Typhoon Nanmadol makes landfall in Japan

Typhoon Nanmadol makes landfall in Japan

Typhoon Nanmadol makes landfall in Japan

#GS-01 Geography

For Prelims:

About Typhoons:

  • A typhoon is a mature tropical cyclone that develops between 180° and 100°E in the Northern Hemisphere aka the Northwestern Pacific Basin.

About Tropical Cyclones

  • Tropical cyclones are violent storms with a diameter of about 320kms that originate over oceans in tropical areas and move over to the coastal areas.
  • The direction of rotation of cyclones is influenced by Coriolis Force hence cyclones rotate in a counterclockwise direction in the Northern Hemisphere and in a clockwise direction while in the Southern Hemisphere.
  • The passage of a tropical cyclone over the ocean results in the substantial cooling of upper layers of the ocean, which can influence subsequent cyclone development.
  • Cyclones which form in each ocean around the world are named by the Regional Specialized Meteorological Centres (RSMCs) and Tropical Cyclone Warning Centres (TCWCs).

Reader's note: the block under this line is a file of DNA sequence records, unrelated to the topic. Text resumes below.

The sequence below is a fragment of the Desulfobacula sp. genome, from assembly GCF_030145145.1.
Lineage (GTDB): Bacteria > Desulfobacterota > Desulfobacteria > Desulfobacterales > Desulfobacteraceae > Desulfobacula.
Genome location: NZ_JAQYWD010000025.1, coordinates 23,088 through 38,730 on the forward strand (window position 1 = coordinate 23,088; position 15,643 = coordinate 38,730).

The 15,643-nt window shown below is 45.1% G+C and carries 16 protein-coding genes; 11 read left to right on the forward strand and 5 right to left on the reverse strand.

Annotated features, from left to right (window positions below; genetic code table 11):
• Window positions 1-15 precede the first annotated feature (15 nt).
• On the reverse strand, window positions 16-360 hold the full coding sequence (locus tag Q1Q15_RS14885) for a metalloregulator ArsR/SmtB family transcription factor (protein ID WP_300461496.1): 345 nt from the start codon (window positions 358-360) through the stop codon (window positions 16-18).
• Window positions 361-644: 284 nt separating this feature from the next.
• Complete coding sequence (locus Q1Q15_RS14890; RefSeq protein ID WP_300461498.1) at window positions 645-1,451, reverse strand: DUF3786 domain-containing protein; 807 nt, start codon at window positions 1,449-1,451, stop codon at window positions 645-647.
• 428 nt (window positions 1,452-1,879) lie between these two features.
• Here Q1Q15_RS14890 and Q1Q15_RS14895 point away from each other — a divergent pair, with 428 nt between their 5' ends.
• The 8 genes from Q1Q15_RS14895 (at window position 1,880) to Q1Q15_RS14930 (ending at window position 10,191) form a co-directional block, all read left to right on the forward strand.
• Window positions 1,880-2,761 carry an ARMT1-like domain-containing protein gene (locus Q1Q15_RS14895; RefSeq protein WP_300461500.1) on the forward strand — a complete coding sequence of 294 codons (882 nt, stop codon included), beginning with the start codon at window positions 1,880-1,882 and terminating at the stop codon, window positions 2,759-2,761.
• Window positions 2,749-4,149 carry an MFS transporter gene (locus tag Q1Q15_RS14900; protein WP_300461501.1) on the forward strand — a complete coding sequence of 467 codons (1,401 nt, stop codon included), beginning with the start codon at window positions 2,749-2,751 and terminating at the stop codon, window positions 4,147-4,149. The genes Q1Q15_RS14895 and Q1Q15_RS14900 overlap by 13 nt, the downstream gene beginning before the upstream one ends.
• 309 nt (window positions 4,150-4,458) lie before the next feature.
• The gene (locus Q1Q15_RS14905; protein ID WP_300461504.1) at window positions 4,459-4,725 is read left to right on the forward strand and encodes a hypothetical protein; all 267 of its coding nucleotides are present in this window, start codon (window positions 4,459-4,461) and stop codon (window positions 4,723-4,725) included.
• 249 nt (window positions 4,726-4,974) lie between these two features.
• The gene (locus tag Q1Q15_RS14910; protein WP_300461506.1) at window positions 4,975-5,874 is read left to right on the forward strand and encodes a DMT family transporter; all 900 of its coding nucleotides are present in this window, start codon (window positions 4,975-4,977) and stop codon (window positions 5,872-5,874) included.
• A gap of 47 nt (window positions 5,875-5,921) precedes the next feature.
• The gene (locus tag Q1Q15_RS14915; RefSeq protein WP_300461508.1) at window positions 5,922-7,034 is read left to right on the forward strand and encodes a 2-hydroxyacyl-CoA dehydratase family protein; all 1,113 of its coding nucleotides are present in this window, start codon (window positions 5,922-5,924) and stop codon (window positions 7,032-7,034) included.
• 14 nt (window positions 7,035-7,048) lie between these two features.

• Including the Indian Meteorological Department (IMD), there are six RSMCs present in the world and five TCWCs.
  • The IMD is mandated to naming of cyclones as well as issuing advisories to 13 countries in the region namely Bangladesh, India, Maldives, Myanmar, Oman, Pakistan, Sri Lanka, Thailand, Iran, Qatar, Saudi Arabia, United Arab Emirates and Yemen.

The trigger mechanisms required for the formation of tropical cyclones are:

  1. A source of warm, moist air derived from tropical oceans with sea surface temperatures normally in the region of, or in excess, of 27 °C.
  2. Winds near the ocean surface blowing from different directions converging and causing air to rise and storm clouds to form.
  3. Winds which do not vary greatly with height – known as low wind shear. This allows the storm clouds to rise vertically to high levels.
  4. Sufficient distance from the equator to provide spin or twist.


Cyclones are called different names depending on the location, such as;

  1. Large sea surface with temperature higher than 27° C.
  2. Presence of the Coriolis force.
  3. Small variations in the vertical wind speed.
  4. pre-existing weak low-pressure area or low-level-cyclonic circulation.
  5. Upper divergence above the sea level system.